Utah’s Powder Mountain has seen an influx of monied entrepreneurs, but longtime residents fear something special is being lost

What bothers Dan Harris the most, he said, on a rickety chair on the porch of his 90-year-old, 800ft “cracker box farm house”, is how the owners of the mountain across the street don’t seem to feel the same devotion to it that he does.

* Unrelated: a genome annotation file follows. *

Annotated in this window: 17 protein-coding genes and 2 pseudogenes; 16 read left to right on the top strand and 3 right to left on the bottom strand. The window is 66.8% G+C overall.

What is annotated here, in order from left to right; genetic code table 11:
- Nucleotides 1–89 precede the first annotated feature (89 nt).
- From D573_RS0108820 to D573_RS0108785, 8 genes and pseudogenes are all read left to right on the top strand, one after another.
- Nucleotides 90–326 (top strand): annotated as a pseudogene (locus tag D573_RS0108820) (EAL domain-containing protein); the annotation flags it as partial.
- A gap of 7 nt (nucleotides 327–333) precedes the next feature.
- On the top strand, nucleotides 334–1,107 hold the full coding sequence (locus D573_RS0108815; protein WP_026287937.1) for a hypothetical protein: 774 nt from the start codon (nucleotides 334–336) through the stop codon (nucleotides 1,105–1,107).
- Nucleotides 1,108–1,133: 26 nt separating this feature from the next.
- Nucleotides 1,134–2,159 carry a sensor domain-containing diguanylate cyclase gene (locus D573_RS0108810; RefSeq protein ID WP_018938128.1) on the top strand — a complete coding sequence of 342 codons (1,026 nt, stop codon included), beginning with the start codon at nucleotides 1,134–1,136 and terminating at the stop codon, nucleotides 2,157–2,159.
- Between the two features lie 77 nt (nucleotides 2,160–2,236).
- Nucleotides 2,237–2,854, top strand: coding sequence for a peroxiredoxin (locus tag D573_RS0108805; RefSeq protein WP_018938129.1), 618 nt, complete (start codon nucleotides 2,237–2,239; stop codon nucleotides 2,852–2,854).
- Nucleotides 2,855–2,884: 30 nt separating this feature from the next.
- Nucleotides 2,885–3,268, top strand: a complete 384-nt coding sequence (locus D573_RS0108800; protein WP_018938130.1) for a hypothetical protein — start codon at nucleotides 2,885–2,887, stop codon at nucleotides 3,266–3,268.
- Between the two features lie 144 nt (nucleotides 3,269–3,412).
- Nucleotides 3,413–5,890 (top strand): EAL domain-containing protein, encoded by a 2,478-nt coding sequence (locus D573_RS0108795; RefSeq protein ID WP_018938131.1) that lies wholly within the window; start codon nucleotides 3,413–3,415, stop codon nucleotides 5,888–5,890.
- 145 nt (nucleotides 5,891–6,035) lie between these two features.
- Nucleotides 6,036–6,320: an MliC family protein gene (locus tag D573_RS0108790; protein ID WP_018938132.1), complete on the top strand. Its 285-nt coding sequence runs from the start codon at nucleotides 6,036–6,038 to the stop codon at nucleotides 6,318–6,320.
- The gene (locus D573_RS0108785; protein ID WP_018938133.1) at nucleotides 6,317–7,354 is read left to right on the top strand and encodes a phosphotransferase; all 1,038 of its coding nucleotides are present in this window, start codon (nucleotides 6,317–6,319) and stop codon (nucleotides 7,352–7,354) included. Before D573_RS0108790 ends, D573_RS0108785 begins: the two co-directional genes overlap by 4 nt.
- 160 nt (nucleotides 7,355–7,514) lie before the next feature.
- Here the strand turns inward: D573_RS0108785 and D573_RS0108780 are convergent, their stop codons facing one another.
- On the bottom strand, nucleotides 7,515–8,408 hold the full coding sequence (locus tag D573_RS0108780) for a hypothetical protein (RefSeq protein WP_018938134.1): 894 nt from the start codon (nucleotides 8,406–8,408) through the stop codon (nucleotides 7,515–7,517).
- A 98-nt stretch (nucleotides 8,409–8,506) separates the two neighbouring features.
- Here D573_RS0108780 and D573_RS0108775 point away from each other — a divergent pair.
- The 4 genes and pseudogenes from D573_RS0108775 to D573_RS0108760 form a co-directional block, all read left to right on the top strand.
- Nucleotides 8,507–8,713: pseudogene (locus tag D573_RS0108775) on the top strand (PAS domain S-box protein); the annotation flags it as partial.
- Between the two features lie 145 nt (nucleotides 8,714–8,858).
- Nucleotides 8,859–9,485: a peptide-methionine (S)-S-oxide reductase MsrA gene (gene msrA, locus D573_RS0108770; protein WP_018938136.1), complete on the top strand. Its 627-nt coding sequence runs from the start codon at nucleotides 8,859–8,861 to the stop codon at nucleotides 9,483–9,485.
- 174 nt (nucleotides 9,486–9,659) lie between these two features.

As he described it, they have turned “a near-pristine” Utah mountain top where he hiked, hunted and skied as a youth into a landscape studded with holiday homes for high-profile business and media tycoons. “If you want a second vacation home, why use all those resources and space, all this potential wildlife habitat for a place you’re going to visit a couple of times a year?” he said. “It just seems kind of arrogant.”

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